Now to warfare. I think it can be said confidently that there has been no war fought “Christianly.” It was thought, approximately 100 years ago, that Christians could wage war as long as they didn’t allow “sinful emotions” to rule their behaviour. Perhaps such naivete could only exist pre-WWI. Some seem to think nowadays that as long as “innocents” or “non-combatants” are not injured, warfare is all right. Anyone in any military can tell you that there will be “collateral damage” in any conflict, some clearly more than others. There is no one with “clean hands” who has engaged in warfare in the past or present. The Allies firebombed entire cities. The Atom bomb. Even the Old Testament verses concerning warfare show pregnant women being ripped open, children slaughtered, total genocide. Hundreds, thousands of stories could be recounted from all sides of every conflict showing the utter depravity of warfare. Where is the love for one’s brother, let alone the love for enemies commanded by Christ, in warfare? Nowhere. (Some might point to serving militarily as loving one’s nation, one’s neighbors, one’s fellow soldiers, but this is all incidental to the main point of warfare: defeating the enemy physically, economically and/or politically so that they capitulate – somehow breaking their will to fight). Is going to war going to bring glory to God? I think it can be said confidently that unless God himself calls for the war, it is not glorifying to God to participate in warfare. The Bible says when God will act: 2 Thessalonians 1:4-8 “Therefore, among God’s churches we boast about your perseverance and faith in all the persecutions and trials you are enduring. All this is evidence that God’s judgement is right, and as a result you will be counted worthy of the kingdom of God, for which you are suffering. God is just: He will pay back trouble to those who trouble you and give relief to you who are troubled, and to us as well. This will happen when the Lord Jesus is revealed from heaven in blazing fire with his powerful angels. He will punish those who do not know God and do not obey the gospel of our Lord Jesus Christ.” And again we read in Romans 12:17-21 “Do not repay anyone evil for evil. Be careful to do what is right in the eyes of everybody. If it is possible, as far as it depends on you, live at peace with everyone. Do not take revenge, my friends, but leave room for God’s wrath, for it is written: ‘It is mine to avenge; I will repay.’ says the Lord. On the contrary, ‘If your enemy is hungry, feed him; if he is thirsty, give him something to drink. In doing this, you will heap burning coals on his head.’ Do not be overcome by evil, but overcome evil with good.” From these verses, does it sounds like we should be avenging ourselves, our neighbors or our nation? I think it’s clear what Christians should be doing while waiting for God’s justice – showing love and mercy to the “enemy” whoever it may be. And we should also note that the body of Christ is made up of people all over the world, so one’s national “enemy” could be one’s spiritual brother or sister.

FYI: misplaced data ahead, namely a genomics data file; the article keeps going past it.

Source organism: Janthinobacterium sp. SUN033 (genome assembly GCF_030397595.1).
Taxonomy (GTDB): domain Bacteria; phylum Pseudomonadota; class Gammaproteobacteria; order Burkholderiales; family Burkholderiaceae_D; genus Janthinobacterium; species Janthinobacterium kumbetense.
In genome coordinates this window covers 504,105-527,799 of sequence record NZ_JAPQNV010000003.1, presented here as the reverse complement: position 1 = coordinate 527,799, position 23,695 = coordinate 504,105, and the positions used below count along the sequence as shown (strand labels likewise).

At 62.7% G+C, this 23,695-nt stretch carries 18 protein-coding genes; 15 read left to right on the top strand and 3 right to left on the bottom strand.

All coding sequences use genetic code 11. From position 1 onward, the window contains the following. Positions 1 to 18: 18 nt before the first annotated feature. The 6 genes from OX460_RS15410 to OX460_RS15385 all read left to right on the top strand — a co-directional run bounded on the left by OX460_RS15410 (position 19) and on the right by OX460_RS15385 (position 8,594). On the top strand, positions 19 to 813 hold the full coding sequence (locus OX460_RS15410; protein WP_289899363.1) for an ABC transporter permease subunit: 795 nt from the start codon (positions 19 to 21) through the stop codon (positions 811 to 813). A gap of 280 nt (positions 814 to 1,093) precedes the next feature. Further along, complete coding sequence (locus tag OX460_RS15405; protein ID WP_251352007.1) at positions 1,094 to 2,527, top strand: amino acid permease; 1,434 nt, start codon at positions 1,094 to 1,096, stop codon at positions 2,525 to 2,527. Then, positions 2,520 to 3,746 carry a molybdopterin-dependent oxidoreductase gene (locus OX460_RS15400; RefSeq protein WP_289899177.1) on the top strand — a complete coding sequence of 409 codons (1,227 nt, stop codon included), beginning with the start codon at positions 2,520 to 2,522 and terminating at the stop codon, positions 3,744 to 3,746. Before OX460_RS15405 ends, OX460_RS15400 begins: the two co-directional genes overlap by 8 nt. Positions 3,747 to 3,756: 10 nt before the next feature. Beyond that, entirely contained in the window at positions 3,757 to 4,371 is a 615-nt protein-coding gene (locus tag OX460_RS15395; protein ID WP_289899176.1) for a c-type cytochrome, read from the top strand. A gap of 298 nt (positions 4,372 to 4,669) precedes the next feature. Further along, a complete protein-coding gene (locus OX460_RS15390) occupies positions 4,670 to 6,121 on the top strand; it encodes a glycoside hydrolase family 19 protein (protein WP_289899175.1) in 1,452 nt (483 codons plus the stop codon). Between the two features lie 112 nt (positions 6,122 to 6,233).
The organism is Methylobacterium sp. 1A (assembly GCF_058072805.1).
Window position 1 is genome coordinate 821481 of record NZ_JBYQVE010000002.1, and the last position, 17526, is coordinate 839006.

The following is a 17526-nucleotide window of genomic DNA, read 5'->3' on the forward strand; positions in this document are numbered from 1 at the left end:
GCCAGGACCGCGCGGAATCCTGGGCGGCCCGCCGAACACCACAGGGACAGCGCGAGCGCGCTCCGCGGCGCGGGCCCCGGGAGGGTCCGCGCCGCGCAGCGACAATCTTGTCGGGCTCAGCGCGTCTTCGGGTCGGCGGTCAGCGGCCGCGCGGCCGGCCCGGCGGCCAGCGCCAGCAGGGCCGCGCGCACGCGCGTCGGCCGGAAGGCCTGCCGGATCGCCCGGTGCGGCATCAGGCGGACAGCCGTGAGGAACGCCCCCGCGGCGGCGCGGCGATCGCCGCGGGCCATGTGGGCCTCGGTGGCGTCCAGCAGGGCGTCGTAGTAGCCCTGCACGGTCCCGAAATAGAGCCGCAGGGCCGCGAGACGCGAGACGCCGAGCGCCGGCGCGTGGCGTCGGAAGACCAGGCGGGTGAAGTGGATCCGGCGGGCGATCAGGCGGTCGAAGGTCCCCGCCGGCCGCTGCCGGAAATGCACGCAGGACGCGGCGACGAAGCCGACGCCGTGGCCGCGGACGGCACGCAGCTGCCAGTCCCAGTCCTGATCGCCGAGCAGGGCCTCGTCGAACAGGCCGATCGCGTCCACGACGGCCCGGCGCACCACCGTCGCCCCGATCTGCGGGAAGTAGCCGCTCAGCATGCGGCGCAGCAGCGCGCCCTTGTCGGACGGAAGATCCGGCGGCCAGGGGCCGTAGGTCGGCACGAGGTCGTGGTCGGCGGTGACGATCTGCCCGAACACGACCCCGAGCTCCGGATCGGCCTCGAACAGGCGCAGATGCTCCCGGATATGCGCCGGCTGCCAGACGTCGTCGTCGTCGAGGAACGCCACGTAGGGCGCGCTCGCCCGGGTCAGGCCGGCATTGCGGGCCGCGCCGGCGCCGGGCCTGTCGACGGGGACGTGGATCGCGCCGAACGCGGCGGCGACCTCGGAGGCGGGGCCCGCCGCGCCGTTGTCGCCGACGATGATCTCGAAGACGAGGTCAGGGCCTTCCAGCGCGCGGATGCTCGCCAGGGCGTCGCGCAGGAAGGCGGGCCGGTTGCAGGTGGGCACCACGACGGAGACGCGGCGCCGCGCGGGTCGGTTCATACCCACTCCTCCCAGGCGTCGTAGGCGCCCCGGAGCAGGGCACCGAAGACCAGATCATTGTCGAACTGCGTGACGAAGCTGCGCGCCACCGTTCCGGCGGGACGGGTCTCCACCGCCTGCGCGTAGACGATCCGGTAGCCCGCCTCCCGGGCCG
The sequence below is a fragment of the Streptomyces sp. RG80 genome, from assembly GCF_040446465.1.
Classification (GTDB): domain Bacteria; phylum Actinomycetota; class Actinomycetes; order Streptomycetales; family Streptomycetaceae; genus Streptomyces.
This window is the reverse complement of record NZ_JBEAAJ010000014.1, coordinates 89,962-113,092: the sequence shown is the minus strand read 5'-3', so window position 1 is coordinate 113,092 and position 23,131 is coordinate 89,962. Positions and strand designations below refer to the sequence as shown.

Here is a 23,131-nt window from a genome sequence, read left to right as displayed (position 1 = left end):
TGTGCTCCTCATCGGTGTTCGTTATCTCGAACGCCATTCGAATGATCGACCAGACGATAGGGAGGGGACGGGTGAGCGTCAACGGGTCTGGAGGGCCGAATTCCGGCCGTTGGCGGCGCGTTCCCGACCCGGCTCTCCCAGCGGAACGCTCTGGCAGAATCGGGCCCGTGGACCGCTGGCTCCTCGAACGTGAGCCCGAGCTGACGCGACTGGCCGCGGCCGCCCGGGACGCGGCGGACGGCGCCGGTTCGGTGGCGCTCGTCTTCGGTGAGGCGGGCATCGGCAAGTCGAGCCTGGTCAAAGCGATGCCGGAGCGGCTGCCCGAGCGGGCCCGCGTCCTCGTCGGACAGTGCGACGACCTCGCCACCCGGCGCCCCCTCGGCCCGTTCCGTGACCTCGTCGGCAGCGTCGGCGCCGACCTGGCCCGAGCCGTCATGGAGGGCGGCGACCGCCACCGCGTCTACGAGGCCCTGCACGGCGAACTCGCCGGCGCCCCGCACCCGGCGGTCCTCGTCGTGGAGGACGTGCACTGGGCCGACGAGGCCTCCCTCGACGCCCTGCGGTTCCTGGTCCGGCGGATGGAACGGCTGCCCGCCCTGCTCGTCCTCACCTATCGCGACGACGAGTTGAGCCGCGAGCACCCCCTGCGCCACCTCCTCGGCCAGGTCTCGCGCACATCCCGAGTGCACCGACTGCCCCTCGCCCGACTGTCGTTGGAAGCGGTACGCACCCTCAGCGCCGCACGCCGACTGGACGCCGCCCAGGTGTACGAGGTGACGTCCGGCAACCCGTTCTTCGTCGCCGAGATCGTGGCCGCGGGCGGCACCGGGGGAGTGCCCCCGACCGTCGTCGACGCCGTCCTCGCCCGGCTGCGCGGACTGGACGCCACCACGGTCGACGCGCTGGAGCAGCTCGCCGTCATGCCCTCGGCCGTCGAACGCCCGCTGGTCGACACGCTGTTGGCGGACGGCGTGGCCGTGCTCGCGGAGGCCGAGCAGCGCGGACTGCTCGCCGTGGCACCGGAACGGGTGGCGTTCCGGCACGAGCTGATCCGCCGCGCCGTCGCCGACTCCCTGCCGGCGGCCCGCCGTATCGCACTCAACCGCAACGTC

Now some have made the argument that we have certain duties to the state, that include going to war in defense of that state. This argument is based on verses that call for Christians to obey the laws of the land; what some have called “being good citizens.” However, unless compelled by a military draft that allows no conscientous objection or position of non-combatancy, joining a military unit is a choice, made by the person. We will assume that a voluntary choice has been made to participate, because even in the previously mentioned military, one could still refuse to bear arms…even if it resulted in one’s death (as it has for hundreds of Conscientous Objectors all over the world). No one can make you pull a trigger. There was a movie scene from “The Bourne Ultimatum” that presented this choice graphically. A soldier has undergone voluntary training and brainwashing and at the end of this, is given a gun and told to shoot a hooded prisoner. He (Bourne) asks what crime has this man committed? It’s not important for him to know, he must obey the command to kill, he is told. Bourne has some difficulty with this, and is brainwashed/sleep deprived some more. Again he is given the gun, and at this point he chooses to shoot the prisoner, who is then unmasked. This scene points out not only Bourne’s personal choice to kill but also his position within the military: he is a slave. His conscience is of no importance, when told to kill he must kill or be punished/killed himself. While this is an extreme example, it is true of most militaries that a soldier is expected to kill whoever his/her commanding officer commands him to kill, without argument. What is a slave? In general, someone who is told where to live, what to do, given food to eat, usually paid little or no money and whose obedience is required by the master. While “slave” can also have more or less unsavory implications, military soldiers do generally fit the list above. Back to the Christian’s duty to the state: if a voluntary choice is made to join the military to defend the state, then the Christian has made himself a slave of that state and can no longer live according to his own conscience and the commands of Christ (unless he is willing to defy orders that do not agree with his conscience; while this may not lead to death as in the past, in many cases it will certainly lead to court-marshalling or some form of punishment). This action is specifically commanded against in 1 Corinthians 7:23 “You were bought at a price; do not become slaves of men.” Another verse in 2 Corinthians 6:14 can be applied as well: “Do not be yoked together with unbelievers. For what do righteousness and wickedness have in common? Or what fellowship can light have with darkness?” Our position in Christ was achieved at great cost, and we are now his; we must not sell ourselves into slavery or even unequal “yoking” with men. What about someone who is saved while serving in the military? 1 Corinthians 7:21 gives the answer: “Were you a slave when you were called? Don’t let it trouble you – although if you can gain your freedom, do so.” These verses can be applied to the objection that Christ talked to Roman centurions and didn’t command them to leave the army, and John only commanded soldiers to be content with their pay and not extort money from the occupied peoples. Roman soldiers served a dual purpose of policing the empire and engaging in military actions, and none mentioned in the gospels are called followers of Christ. In our day, police work (doing the work of the head of state who “bears the sword” to punish wrongdoing as described in Romans 12-13) has been separated from military service; it can be argued that a policeman or woman is not a slave in the same way as a soldier is and their duties generally do not include killing, torturing, etc (but if they did, other verses prohibiting such actions would apply). Also, Christ’s commands are only for his followers, although it would be nice if everyone including his followers kept them! To expand our understanding of the contemporary situation of soldiers shortly after Christ died, we can look at the early church’s position. In the 3rd century Church Orders were issued forbidding entering the military after conversion, recommended soldiers leave if possible after conversion and even recommended that anyone who had served militarily wait 3 years after shedding blood before taking Communion [see link for Cadoux’s book]. So it is too thin an argument to say that because Christ or John the Baptist didn’t command Roman centurions to quit that anyone who is a soldier should stay one after conversion; “gain your freedom if you can” is the early Church’s answer and the only one that fits Scripture.